Dan Welch’s post yesterday about the history of the Official Records reminded me of an observation I made a few weeks ago while reshuffling my books. The ORs embody the evolution of record-keeping over the course of the war (or, some might say, the growth of bureaucracy!).
Look at the volumes related to the first year of the war: they’re all relatively slim, single-issue volumes that cover a lot of ground. Volume 1, for instance, labeled “Secession, Fort Sumter,” covers “Operations in Charleston Harbor, South Carolina, Florida, Texas, New Mexico, Arkansas, the Indian Territory, and Missouri, Dec. 20, 1860-June 11, 1861.” It also includes “The Secession of Georgia, Alabama, Mississippi, North Carolina, and Louisiana, Jan. 3, 1861—May 30, 1861.” And it covers all that in 752 pages, index included.
The largest of the early volumes is Volume 5, “Carnifex Ferry, Ball’s Bluff,” which comes in at 1,204 pages, including index. Considering the political nightmare Ball’s Bluff turned into, I’m not surprised. Volume 2, the next longest, comes in at 1,101 pages, including index.
Not until Volume 10, “Shiloh,” do we see the first two-part volume, totaling 1,728 pages (1027 and 701, respectively).
And thus the slow growth of the OR begins to accelerate.
Next comes Volume 11, “The Peninsular Campaign,” the first three-part volume, totaling 3,018 pages (1170, 1097, and 751, respectively). Volume 12, “Second Manassas,” also clocks in at three parts, but part two also comes with an 1886 supplement that covers the court-martial of Fitz John Porter. The four books total 3,061 pages.
While a few other single-part volumes crop up, most of the ORs from there on out consist of multiple parts. Volumes 30 and 34 stretch to four parts, and Volume 38, covering the Atlanta Campaign from May 1-September 8, 1864, tops out at five parts and a total of 5,111 pages (1026, 998, 1109, 871, and 1107, respectively). Volume 46, “The Richmond Campaign, The Appomattox Campaign, Etc.,” also spans fives parts and totals a whopping 6,051 pages (741, 1495, 1493, 773, and 1549, respectively).
What strikes me most obviously about this, by just looking at the volumes on the shelf, is that record-keeping grew significantly over the course of the war. The earlier volumes are smaller because the armies were still relatively small, and they were also still developing their record-keeping protocols.
However, a pair of other underlying factors make this growth even more interesting to me. First, consider the attrition on both sides in the spring and summer 1864 in both the Eastern and Western Theaters (particularly in the East). In the relentless conflict, many officers were killed over the course of the campaigns, and so their reports went unwritten or had to be completed by replacements less familiar with earlier details. The net effect was that record-keeping was not as thorough as it could have been—and yet both armies still amassed a considerable quantity of documentation.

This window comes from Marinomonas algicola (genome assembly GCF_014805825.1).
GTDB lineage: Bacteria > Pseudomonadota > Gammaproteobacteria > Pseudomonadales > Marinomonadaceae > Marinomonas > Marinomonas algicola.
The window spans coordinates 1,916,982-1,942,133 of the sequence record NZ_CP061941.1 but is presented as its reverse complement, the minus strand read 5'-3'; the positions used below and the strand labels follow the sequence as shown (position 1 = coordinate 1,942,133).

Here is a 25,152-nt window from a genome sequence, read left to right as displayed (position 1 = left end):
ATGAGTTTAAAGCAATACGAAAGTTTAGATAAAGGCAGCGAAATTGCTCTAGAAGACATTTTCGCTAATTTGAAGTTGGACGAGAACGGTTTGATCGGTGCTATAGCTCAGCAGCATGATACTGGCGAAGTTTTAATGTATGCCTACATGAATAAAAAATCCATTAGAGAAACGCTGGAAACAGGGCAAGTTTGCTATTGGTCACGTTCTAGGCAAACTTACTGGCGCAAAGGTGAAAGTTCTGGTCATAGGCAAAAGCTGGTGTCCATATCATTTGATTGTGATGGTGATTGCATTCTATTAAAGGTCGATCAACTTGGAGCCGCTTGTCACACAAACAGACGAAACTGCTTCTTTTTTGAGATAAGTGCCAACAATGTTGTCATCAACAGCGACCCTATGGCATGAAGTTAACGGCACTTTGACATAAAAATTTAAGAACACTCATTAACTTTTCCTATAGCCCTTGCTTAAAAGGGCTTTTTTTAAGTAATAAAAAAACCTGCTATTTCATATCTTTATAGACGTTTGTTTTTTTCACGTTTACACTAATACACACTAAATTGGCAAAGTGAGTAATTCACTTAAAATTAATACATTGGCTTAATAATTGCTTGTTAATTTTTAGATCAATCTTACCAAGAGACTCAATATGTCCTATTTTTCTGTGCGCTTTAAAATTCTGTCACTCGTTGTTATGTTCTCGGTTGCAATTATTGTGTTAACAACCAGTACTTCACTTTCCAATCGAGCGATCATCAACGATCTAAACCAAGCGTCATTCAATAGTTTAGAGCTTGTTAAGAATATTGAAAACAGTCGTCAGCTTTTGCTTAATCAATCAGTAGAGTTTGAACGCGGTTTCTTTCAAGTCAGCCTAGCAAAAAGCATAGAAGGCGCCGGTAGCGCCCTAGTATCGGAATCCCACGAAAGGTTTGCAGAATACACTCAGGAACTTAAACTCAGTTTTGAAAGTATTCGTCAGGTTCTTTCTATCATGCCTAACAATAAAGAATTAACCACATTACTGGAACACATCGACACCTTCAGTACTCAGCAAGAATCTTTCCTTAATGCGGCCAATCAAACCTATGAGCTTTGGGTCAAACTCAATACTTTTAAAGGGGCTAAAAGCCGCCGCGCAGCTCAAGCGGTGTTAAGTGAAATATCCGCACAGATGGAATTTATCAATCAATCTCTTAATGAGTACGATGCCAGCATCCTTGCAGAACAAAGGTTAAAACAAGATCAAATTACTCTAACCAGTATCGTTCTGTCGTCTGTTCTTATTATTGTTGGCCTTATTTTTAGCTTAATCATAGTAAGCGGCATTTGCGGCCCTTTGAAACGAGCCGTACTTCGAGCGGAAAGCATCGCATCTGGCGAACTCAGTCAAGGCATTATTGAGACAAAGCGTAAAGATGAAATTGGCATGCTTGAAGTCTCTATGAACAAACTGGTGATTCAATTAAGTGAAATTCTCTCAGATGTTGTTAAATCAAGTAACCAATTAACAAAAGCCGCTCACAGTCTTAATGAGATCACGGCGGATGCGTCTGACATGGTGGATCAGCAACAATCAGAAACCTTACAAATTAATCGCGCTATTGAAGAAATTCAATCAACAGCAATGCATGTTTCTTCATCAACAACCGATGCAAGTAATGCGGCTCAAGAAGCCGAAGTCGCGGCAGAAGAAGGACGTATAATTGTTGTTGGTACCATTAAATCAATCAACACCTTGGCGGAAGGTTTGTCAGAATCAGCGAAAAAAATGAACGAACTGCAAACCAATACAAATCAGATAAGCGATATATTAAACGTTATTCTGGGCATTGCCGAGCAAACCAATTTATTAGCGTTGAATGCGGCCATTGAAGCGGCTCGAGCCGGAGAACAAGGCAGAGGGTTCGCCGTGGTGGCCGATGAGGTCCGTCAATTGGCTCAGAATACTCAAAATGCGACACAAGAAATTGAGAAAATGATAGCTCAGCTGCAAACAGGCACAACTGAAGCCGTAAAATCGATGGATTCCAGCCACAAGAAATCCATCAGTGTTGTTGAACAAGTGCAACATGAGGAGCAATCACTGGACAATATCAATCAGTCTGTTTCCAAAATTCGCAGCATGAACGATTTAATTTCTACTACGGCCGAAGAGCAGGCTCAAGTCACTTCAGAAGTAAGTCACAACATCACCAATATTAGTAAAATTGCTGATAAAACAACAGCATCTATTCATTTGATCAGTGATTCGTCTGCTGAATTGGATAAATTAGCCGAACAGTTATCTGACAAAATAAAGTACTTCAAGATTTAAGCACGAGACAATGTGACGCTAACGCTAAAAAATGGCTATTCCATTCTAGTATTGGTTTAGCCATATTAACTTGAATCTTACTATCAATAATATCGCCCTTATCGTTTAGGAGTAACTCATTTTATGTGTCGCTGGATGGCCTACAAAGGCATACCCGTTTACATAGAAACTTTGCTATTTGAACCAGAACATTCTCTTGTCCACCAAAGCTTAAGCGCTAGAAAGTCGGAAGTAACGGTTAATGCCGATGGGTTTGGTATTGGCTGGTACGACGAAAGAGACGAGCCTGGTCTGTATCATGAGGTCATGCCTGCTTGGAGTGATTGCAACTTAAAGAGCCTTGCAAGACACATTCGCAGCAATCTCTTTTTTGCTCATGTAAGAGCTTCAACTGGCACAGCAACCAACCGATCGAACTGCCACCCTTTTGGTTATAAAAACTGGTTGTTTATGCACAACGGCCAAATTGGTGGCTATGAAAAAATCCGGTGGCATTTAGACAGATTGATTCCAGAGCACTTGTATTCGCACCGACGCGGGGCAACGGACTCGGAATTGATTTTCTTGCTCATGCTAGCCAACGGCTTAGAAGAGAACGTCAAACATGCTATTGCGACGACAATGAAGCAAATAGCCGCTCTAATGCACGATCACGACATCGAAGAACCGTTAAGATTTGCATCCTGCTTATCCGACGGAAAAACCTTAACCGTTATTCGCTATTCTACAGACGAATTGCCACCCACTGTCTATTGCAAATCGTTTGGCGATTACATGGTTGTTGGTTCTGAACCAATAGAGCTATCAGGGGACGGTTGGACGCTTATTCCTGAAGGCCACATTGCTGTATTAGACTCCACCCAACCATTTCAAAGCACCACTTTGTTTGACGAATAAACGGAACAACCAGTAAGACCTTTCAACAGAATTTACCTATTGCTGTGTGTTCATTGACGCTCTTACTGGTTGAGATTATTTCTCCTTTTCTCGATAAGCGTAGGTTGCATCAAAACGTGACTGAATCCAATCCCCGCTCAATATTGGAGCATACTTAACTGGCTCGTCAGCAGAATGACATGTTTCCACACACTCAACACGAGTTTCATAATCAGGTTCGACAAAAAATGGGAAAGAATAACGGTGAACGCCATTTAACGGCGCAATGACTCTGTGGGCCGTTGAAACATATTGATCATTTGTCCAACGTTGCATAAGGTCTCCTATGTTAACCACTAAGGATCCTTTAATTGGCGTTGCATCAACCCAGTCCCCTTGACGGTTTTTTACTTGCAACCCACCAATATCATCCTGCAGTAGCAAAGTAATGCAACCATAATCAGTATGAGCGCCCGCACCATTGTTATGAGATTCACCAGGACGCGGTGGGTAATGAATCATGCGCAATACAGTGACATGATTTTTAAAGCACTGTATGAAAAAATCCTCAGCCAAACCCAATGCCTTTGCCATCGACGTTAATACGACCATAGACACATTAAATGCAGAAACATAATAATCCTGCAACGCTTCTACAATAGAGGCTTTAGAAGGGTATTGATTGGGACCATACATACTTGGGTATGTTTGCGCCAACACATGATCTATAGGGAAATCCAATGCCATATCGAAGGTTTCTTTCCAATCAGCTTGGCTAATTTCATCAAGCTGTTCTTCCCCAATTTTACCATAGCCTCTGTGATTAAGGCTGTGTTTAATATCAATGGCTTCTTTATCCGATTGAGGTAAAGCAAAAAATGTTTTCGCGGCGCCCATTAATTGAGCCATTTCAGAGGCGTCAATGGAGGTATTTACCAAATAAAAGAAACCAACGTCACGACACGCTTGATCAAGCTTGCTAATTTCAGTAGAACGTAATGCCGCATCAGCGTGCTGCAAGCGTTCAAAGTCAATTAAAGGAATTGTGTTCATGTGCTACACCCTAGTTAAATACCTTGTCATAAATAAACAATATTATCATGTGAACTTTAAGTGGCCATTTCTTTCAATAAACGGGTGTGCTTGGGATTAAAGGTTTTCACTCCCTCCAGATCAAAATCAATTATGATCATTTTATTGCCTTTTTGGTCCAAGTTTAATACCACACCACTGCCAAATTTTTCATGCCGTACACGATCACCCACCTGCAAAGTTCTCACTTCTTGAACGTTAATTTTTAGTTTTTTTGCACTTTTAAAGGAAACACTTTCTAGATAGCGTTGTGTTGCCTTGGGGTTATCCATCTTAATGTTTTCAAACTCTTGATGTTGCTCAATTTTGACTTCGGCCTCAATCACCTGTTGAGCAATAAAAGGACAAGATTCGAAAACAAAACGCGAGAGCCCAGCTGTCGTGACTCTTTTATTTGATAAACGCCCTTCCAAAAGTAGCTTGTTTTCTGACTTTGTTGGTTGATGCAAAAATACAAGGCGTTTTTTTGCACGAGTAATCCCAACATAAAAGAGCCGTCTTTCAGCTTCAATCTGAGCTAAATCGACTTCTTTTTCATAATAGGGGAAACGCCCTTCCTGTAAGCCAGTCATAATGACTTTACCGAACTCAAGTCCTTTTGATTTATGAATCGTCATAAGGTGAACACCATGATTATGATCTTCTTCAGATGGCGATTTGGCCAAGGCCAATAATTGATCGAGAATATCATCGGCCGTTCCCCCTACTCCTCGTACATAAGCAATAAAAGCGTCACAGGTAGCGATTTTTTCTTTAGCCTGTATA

Second, when Richmond went up in flames at the end of the war, the Confederacy lost many of its records. John Breckinridge, the Confederate Secretary of War, made a fateful and fortunate decision to preserve as many documents as he could, but not everything made it. Couple that with the fact that Confederate record-keeping was notoriously spotty to begin with, and it’s easy to wonder what else might have been included in the ORs.
Series one of the OR, which consists of a total of 53 volumes, concludes with three volumes that include supplementary documents “found or received too late for insertion” in the earlier volumes. Well after the initial publication of the OR, the attempt at more-efficient record-keeping continued.
But even that didn’t conclude the effort. Three additional series followed the first. Series two, which includes information about POWs, consists of eight volumes. Series three, which includes information from the Union army “not relating specially to the subjects of the first and second series,” consists of five volumes; the corresponding Confederate info, included in series four, consists of four volumes. And there’s the official atlas, too.
And often forgotten are the 30 volumes of the Navies’ records, which came in two series (27 volumes and 3, respectively).
As Dan pointed out in his post yesterday, publication of the OR came in waves, so I suspect the physical growth of the volumes was also, at least in part, a result of the publishing staff overcoming their learning curve. As they worked, they got better and had a clearer idea of how to handle the material (and they had more material to work with).
As a historian, I, for one, am thankful for the army’s growing bureaucracy. It left us with a wealth of material to work with.